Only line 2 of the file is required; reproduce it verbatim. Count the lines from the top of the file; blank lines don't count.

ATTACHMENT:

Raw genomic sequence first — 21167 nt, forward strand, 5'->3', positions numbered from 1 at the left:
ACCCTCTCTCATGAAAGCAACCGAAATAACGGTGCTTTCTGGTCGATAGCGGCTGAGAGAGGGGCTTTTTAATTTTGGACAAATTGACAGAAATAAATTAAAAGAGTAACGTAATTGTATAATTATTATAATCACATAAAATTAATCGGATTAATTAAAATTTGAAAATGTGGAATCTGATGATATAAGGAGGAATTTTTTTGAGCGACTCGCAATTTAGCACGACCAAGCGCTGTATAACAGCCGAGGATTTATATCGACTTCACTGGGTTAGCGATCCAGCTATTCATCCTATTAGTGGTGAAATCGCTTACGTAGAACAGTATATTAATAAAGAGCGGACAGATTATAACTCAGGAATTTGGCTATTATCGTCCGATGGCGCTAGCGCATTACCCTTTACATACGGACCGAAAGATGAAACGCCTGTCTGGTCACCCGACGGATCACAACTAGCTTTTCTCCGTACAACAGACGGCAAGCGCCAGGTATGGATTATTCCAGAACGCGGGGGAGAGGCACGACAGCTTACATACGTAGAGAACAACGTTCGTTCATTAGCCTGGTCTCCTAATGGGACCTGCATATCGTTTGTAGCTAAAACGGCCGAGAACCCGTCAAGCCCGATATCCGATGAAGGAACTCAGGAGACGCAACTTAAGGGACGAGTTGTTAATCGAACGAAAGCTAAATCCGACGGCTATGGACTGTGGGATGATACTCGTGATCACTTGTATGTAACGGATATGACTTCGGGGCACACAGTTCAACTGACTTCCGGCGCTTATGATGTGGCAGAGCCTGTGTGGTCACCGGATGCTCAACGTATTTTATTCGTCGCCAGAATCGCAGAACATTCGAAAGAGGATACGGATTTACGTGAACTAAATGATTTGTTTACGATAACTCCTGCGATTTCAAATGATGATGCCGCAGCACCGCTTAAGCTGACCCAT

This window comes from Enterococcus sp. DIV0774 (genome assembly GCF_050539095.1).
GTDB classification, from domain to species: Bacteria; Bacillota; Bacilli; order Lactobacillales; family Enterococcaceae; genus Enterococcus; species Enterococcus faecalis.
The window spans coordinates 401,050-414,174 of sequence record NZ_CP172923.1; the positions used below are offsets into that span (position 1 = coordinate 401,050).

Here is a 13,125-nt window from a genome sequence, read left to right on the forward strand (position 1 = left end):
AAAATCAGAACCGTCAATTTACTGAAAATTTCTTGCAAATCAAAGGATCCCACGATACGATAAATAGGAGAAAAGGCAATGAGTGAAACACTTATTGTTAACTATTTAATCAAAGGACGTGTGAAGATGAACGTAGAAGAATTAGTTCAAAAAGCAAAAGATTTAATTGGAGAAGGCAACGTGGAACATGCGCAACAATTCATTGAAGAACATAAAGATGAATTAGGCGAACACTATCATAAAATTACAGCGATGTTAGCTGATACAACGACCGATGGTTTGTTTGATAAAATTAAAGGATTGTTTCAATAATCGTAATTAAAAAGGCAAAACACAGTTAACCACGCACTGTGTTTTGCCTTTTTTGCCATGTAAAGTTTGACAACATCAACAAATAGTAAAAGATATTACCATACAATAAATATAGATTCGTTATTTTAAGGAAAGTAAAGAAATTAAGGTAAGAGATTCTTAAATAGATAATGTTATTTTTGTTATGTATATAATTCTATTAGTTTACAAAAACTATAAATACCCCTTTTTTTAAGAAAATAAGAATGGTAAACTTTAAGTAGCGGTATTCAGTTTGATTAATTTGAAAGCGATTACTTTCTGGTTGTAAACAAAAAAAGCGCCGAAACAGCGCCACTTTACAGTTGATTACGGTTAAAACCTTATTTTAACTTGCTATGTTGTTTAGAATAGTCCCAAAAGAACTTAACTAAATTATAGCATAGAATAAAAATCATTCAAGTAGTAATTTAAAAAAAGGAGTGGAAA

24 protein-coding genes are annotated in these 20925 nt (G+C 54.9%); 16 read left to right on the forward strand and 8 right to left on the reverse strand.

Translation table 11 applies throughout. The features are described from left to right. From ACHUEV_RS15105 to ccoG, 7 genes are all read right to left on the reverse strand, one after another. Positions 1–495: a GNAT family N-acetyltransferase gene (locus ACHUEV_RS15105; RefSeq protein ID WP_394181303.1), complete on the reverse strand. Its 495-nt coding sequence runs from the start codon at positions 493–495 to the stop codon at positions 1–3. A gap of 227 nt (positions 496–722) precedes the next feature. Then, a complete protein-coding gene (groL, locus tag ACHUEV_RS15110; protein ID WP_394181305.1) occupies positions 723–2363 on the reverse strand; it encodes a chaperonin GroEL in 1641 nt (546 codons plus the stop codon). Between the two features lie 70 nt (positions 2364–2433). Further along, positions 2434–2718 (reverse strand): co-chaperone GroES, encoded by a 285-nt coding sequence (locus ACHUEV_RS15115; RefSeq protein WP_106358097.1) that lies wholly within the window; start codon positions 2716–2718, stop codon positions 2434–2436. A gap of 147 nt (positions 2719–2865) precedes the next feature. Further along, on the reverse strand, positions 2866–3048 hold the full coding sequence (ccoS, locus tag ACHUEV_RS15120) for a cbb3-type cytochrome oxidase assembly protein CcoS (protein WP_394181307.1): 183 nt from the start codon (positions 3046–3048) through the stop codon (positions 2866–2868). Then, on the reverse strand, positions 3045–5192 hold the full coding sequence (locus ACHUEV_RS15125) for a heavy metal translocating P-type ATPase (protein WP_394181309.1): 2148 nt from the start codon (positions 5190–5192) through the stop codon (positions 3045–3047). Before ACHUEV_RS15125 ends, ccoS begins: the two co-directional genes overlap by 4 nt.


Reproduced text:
ACCCTCTCTCATGAAAGCAACCGAAATAACGGTGCTTTCTGGTCGATAGCGGCTGAGAGAGGGGCTTTTTAATTTTGGACAAATTGACAGAAATAAATTAAAAGAGTAACGTAATTGTATAATTATTATAATCACATAAAATTAATCGGATTAATTAAAATTTGAAAATGTGGAATCTGATGATATAAGGAGGAATTTTTTTGAGCGACTCGCAATTTAGCACGACCAAGCGCTGTATAACAGCCGAGGATTTATATCGACTTCACTGGGTTAGCGATCCAGCTATTCATCCTATTAGTGGTGAAATCGCTTACGTAGAACAGTATATTAATAAAGAGCGGACAGATTATAACTCAGGAATTTGGCTATTATCGTCCGATGGCGCTAGCGCATTACCCTTTACATACGGACCGAAAGATGAAACGCCTGTCTGGTCACCCGACGGATCACAACTAGCTTTTCTCCGTACAACAGACGGCAAGCGCCAGGTATGGATTATTCCAGAACGCGGGGGAGAGGCACGACAGCTTACATACGTAGAGAACAACGTTCGTTCATTAGCCTGGTCTCCTAATGGGACCTGCATATCGTTTGTAGCTAAAACGGCCGAGAACCCGTCAAGCCCGATATCCGATGAAGGAACTCAGGAGACGCAACTTAAGGGACGAGTTGTTAATCGAACGAAAGCTAAATCCGACGGCTATGGACTGTGGGATGATACTCGTGATCACTTGTATGTAACGGATATGACTTCGGGGCACACAGTTCAACTGACTTCCGGCGCTTATGATGTGGCAGAGCCTGTGTGGTCACCGGATGCTCAACGTATTTTATTCGTCGCCAGAATCGCAGAACATTCGAAAGAGGATACGGATTTACGTGAACTAAATGATTTGTTTACGATAACTCCTGCGATTTCAAATGATGATGCCGCAGCACCGCTTAAGCTGACCCAT